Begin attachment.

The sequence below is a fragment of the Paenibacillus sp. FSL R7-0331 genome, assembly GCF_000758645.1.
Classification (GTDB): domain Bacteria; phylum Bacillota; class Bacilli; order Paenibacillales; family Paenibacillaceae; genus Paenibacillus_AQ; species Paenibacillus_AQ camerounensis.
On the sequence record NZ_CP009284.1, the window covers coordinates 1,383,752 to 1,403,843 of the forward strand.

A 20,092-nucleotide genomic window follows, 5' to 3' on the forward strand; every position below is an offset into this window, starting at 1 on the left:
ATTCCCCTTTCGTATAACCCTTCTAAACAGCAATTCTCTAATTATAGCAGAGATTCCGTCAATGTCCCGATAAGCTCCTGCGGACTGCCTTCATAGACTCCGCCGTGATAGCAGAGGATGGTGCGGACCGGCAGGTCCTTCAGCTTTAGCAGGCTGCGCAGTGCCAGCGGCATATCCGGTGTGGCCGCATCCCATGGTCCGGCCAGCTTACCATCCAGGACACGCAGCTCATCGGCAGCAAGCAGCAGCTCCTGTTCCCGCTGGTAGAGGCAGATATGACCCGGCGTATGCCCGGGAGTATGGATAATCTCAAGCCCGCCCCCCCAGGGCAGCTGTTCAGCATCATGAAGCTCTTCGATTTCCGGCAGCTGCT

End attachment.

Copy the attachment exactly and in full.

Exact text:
The sequence below is a fragment of the Paenibacillus sp. FSL R7-0331 genome, assembly GCF_000758645.1.
Classification (GTDB): domain Bacteria; phylum Bacillota; class Bacilli; order Paenibacillales; family Paenibacillaceae; genus Paenibacillus_AQ; species Paenibacillus_AQ camerounensis.
On the sequence record NZ_CP009284.1, the window covers coordinates 1,383,752 to 1,403,843 of the forward strand.

A 20,092-nucleotide genomic window follows, 5' to 3' on the forward strand; every position below is an offset into this window, starting at 1 on the left:
ATTCCCCTTTCGTATAACCCTTCTAAACAGCAATTCTCTAATTATAGCAGAGATTCCGTCAATGTCCCGATAAGCTCCTGCGGACTGCCTTCATAGACTCCGCCGTGATAGCAGAGGATGGTGCGGACCGGCAGGTCCTTCAGCTTTAGCAGGCTGCGCAGTGCCAGCGGCATATCCGGTGTGGCCGCATCCCATGGTCCGGCCAGCTTACCATCCAGGACACGCAGCTCATCGGCAGCAAGCAGCAGCTCCTGTTCCCGCTGGTAGAGGCAGATATGACCCGGCGTATGCCCGGGAGTATGGATAATCTCAAGCCCGCCCCCCCAGGGCAGCTGTTCAGCATCATGAAGCTCTTCGATTTCCGGCAGCTGCT